Protein powders come from a variety of sources and are available as a single protein source or as a blend of multiple protein powders. When it comes to which protein powder is best, it depends on your individual nutritional needs.

For example, pea protein powder is particularly high in iron—a nutrient many women are deficient in. At the same time, pea protein powder may cause digestive discomfort in those sensitive to legumes. In this case, one might opt for a pea protein isolate rather than a protein concentrate as isolate protein powders are lower in carbohydrates that often cause sensitivities.

We review the different types of protein powder and include how “digestible” they are. This digestibility is a measure of how easily the body can absorb and utilize the amino acids.

  • Whey Protein
    One of the most common protein sources, whey protein comes from milk. Whey protein is highly digestible and is broken down quickly, which provides a quick dose of amino acids that may help increase muscle mass and strength. Dairy proteins like whey are considered to be “complete” protein sources, meaning they contain all nine essential amino acids.
  • Casein Protein
    Casein is another complete protein found in milk that is also highly digestible. Casein is a slow-digesting protein source which can promote feelings of satiety over a long period of time. Studies show casein protein contains various bioactive peptides, which can provide benefits that range from acting as an antimicrobial to providing immune support.
  • Egg Protein
    Egg-white is a complete protein that is high in quality and easily digested. Because egg white protein powders are low in fat, they are lower in calories than other protein powders, which is a benefit if you’re looking to lose weight.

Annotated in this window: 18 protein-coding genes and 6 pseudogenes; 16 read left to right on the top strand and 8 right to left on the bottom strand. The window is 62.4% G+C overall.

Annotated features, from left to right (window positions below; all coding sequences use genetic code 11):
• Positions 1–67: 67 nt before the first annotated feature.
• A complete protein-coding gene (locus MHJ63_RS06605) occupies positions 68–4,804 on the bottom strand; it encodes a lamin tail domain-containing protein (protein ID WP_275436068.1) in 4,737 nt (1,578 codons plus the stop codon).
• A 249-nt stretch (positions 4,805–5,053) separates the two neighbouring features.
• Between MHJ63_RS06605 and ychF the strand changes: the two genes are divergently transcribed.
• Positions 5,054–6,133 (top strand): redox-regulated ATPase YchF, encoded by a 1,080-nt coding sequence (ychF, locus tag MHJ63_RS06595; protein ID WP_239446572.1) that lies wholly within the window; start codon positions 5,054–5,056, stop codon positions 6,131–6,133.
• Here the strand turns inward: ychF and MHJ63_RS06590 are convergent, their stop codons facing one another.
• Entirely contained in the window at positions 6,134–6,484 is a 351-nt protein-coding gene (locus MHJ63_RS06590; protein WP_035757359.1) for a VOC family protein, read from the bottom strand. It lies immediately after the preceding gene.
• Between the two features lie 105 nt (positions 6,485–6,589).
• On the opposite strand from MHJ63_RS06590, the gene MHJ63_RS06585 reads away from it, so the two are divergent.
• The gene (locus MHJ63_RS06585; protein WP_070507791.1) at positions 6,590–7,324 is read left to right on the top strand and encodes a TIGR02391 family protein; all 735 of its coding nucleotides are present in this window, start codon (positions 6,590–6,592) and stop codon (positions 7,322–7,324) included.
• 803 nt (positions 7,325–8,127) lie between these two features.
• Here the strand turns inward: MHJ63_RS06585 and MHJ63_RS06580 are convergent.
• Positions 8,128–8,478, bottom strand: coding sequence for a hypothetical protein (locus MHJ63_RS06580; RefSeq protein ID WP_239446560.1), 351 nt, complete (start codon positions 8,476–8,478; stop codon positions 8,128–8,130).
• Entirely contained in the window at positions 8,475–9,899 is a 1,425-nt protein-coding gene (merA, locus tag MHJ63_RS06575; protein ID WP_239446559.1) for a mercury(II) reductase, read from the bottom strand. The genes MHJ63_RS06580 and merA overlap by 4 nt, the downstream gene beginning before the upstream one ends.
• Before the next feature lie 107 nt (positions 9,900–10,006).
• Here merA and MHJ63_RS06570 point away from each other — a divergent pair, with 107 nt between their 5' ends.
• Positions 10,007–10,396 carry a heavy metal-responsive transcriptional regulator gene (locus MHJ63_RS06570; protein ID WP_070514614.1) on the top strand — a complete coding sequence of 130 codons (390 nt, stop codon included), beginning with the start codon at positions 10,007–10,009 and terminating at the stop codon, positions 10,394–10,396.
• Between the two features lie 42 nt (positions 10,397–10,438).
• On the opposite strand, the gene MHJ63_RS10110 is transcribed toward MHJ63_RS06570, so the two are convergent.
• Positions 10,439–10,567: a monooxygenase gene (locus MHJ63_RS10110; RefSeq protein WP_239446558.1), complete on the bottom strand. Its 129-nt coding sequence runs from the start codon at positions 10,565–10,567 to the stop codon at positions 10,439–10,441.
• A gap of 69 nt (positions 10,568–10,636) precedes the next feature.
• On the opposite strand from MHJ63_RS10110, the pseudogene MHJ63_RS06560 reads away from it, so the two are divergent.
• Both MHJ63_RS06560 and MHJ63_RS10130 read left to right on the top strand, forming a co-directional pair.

• Hemp Protein
    Hemp protein is high in anti-inflammatory omega-3s and is often a good or excellent source of fiber, which makes it very satiating. Hemp protein is fairy digestible, but it is not one of the best sources of amino acids as it’s low in the essential amino acids lysine and leucine.
  • Pea Protein
    Pea protein powder ranks lower than dairy and soy protein for digestibility measures. It is still a quality source of amino acids but it is low in one essential amino acid, methionine. Pea protein has been linked to promoting feelings of fullness (and weight loss) and may increase muscle growth as effectively as animal-based proteins.
  • Brown Rice Protein
    Brown rice protein is easily digested; however, it is not a considered to be as high quality of a protein source as the other options on this list as it’s low in the essential amino acid lysine.
  • Soy Protein
    Soy protein is a high-quality protein that is highly digestible. Soy is considered to be a complete protein, rich is all essential amino acids. Soy protein concentrate can be a good source of fiber.

The Worst Protein Powders

toxic chemical danger

As we mentioned earlier, many protein powder labels read like the stock list of a chemistry lab. But don’t let that science mumbo jumbo confuse you. Below we’ve found some standout examples of what you should avoid when picking out a powder. While these are far from being named the best protein powder, keep in mind that there are many more out there that we weren’t able to include.

Eat This, Not That! Tip: You should typically stay away from really cheap powders, undisclosed sources of protein, a lot of sugar, artificial sweeteners, and hydrogenated oils.

1. BSN Syntha-6 Protein Powder

Syntha 6 protein powder

Nutrition per 1 serving, 1 scoop (47 g): 200 calories, 6 g fat (2 g saturated fat), 180 mg sodium, 15 g carbs (0 g fiber, 5 g sugar), 22 g protein

Why you should avoid it: It’s full of artificial sweeteners.

BSN Syntha-6 Protein might be one of the top-selling whey proteins on Amazon only because people can’t stop raving about the taste. While we get that powders can taste chalky and less than pleasant, that doesn’t mean you should grab one that’s loaded with artificial sweeteners like sucralose and acesulfame potassium. Companies use artificial sweeteners because they are addictive and send a signal to the brain to keep drinking or eating without an off switch—even if they, themselves, don’t contain any calories. Julieanna Hever, MS, RD, CPT, explains that “refined and processed sweeteners are unrelenting in their ability to entice you to overeat, and yet don’t provide satiation, satiety, or nourishment.” A Diabetes Care study found that the deceptively sweet artificial sweeteners trick your metabolism into thinking sugar is on its way, spiking your insulin levels, and shifting the body from a fat-burning to a fat-storing state.